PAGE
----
On initial preoperative presentation, the patient was of short stature (132 cm) weighed 35.5 kg and normal vital signs were recorded. Ultrasound performed at 18 weeks of gestation revealed a normal fetus with good fetal movements in utero. Airway assessment was a Mallampati score of II with a large tongue and protruding upper incisors as well as limited C-spine extension. A tracheostomy scar was evident on her neck. Palpation of her spine did not reveal any useful landmarks, with a scar that extended from lower cervical to lower lumbar region, however the level of the spinal rods was confirmed by old plain film reports. A number of clinical problems relative to anesthetic management were apparent following this preoperative evaluation. These included a positive history of malignant hyperthermia, the presence of a congenital myopathy, a potentially difficult airway and a higher potential for failed or neuraxial technique due to the history of scoliosis surgery with rod placement. Considering the patient’s medical condition, the anesthetic plan was to attempt a single shot spinal anesthetic for a scheduled C-Section, and if unsuccessful, to proceed to total intravenous general anesthesia with malignant hyperthermia precautions using modified rapid sequence induction with rocuronium to secure the airway-clearly the avoidance of suxamethonium and inhaled anesthesic agents. Three weeks later at 38 weeks gestation, the patient was admitted with sudden onset of dyspnea, tachypnea, palpitation, and chest pain. A spiral chest CT ruled out pulmonary embolism or any other abnormality. Her clinical symptoms resolved within 2 hours with albuterol nebulizer and oxygen therapy, and given her complex clinical history (including the requirement for malignant hyperthermia precautions) and lack of fetal distress, C-section was scheduled for the subsequent morning.
Prior to surgery the anesthesia machine was purged with oxygen for one hour, with volatile agent vaporizers removed and malignant hyperthermia cart and difficult airway equipment being readily available in the operating room in anticipation of the possible administration of a general anesthetic in the event of neuraxial failure. A spinal anesthetic was administered (7.5 mg hyperbaric bupivacaine only) at the L5-S1 level on the first attempt with positive CSF and a sufficient surgical anesthetic level (T6) was achieved. An uncomplicated c-section was then performed with a Pfannenstiel incision and a live born female infant was delivered with 9 and 9 Apgar scores at 1 and 5 minutes respectably, the infant was not dysmorphic in appearance and weighed 2.27 Kg. The postoperative period was uneventful, a TEE being also performed given clinical history suggestive of pulmonary embolus at the time of presentation, which demonstrated nil of note and the patient was discharged home on the 4th post-operative day.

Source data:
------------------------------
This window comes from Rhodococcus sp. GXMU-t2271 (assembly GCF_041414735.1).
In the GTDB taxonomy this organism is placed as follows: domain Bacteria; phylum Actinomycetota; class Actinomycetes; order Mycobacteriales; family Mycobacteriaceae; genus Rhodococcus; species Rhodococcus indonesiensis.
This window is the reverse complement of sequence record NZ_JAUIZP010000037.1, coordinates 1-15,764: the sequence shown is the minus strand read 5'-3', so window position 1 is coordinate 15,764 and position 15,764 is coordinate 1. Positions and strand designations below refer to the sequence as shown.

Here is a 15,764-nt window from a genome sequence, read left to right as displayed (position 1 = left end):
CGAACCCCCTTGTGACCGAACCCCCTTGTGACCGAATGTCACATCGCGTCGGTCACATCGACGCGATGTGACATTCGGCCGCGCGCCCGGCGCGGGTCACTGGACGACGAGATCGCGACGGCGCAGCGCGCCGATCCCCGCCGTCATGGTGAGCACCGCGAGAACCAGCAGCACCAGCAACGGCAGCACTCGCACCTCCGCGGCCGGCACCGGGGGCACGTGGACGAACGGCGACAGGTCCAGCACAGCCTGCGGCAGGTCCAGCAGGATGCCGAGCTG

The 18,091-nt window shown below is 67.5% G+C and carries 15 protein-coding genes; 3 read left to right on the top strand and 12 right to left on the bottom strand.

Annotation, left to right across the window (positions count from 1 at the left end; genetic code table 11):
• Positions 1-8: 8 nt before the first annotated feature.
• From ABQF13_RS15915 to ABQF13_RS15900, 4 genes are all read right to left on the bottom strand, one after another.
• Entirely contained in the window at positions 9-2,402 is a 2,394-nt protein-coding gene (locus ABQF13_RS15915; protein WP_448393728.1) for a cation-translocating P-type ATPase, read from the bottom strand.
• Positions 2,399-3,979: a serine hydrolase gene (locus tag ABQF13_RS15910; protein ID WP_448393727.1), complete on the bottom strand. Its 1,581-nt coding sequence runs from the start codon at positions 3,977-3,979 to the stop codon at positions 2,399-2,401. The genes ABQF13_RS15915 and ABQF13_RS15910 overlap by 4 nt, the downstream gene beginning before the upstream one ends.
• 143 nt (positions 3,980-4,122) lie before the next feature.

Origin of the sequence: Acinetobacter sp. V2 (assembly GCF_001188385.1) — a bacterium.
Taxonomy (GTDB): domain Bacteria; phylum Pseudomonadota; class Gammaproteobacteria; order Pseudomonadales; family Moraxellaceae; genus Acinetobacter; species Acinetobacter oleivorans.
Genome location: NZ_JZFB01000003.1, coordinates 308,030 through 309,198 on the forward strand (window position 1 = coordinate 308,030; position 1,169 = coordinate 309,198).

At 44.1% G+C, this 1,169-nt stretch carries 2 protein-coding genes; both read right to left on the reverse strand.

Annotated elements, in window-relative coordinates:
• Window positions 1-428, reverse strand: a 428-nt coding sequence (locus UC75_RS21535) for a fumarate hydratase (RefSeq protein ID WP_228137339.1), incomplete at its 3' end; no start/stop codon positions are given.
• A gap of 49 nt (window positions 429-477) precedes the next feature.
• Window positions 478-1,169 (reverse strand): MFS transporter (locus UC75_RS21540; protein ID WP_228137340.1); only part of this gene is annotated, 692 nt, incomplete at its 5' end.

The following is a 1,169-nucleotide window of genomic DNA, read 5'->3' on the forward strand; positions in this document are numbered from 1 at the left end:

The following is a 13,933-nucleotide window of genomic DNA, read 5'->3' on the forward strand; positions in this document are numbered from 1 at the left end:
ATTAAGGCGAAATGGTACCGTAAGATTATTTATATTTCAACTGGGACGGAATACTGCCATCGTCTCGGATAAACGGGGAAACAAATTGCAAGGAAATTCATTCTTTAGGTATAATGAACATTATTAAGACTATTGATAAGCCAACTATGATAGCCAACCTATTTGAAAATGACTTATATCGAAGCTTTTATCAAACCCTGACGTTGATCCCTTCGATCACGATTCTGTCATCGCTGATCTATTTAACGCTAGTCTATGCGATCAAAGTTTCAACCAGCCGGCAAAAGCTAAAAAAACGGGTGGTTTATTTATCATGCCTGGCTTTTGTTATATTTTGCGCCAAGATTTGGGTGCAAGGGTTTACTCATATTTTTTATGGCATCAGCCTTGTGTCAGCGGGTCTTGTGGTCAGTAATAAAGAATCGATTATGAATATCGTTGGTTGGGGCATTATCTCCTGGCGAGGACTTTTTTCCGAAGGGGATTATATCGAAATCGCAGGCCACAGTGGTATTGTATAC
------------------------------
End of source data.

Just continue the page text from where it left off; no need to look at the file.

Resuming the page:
Pena-Shokeir syndrome is an autosomal-recessive disorder, characterized by arthrogryposis, facial anomalies, pulmonary hypoplasia and dysmorphic features resulting from fetal akinesia [5,6]. It was first described in 1974 and was subsequently included among the phenotypes associated with fetal akinesia deformation sequence. Autosomal-recessive is the commonest pattern of inheritance. Several descriptions of unusual presentations suggest a heterogenic etiology . The actual incidence of Pena-Shokeir syndrome Type 1 is not known; approximately 80 to 100 cases have been reported in the medical literature. This syndrome occurs in both males and females and does not associate with any specific ethnic group.
Regional anesthesia can be challenging in patients with scoliosis corrected with Harrington rod placement because of the abnormal vertebral anatomy and the instrumentation from the surgery which can cause adhesions or obliteration of the epidural space . This has been reported to be associated with an increased risk of complications including failure to identify the epidural space, an increased incidence of postdural puncture headache syndrome, and failed or inadequate block, all related to distorted epidural anatomy . Successful use of epidural, combined spinal epidural, single shot spinal, and continuous spinal anesthesia for labor and caesarean section in patients with severe scoliosis has been described [9-11]. This patient’s fusion extended to the L5 level and given that the majority of epidural failures in patients with Harrington rods reported in the literature occurred primarily when spinal fusion extended to L3 or lower [1,12], we chose a single shot spinal technique at the L5-S1 interspace. This is the widest spinal interspace, therefore the likelihood of technical success is more likely, also the subarachnoid space is unaffected by the surgery and spread of local anesthetic is more reliable when compared to the epidural space. An intrathecal catheter may also have been an option with sequential administration of local anesthetic, however its use for this specific indication was not approved at the time. Doses as low as 0.06 mg/cm height of intrathecal bupivacaine have been shown to provide effective spinal block for C-Section in normal patients . Since our patient was only 4’ 4” (132 cm) tall with partially corrected scoliosis we used 7.5 mg bupivacaine (0.057 mg/cm) to maintain maternal hemodynamic stability and prevent a high spinal block which may have been deleterious.
This is the first case report of a parturient with Pena-Shokeir syndrome surviving to 21 years of age and then delivering a normal baby by Caesarean section. Despite numerous anesthetic and medical concerns, she received a successful spinal anesthetic and had an uneventful delivery. Early consultation with obstetric and anesthesia team during the antepartum period aided in developing an appropriate clinical plan for this patient.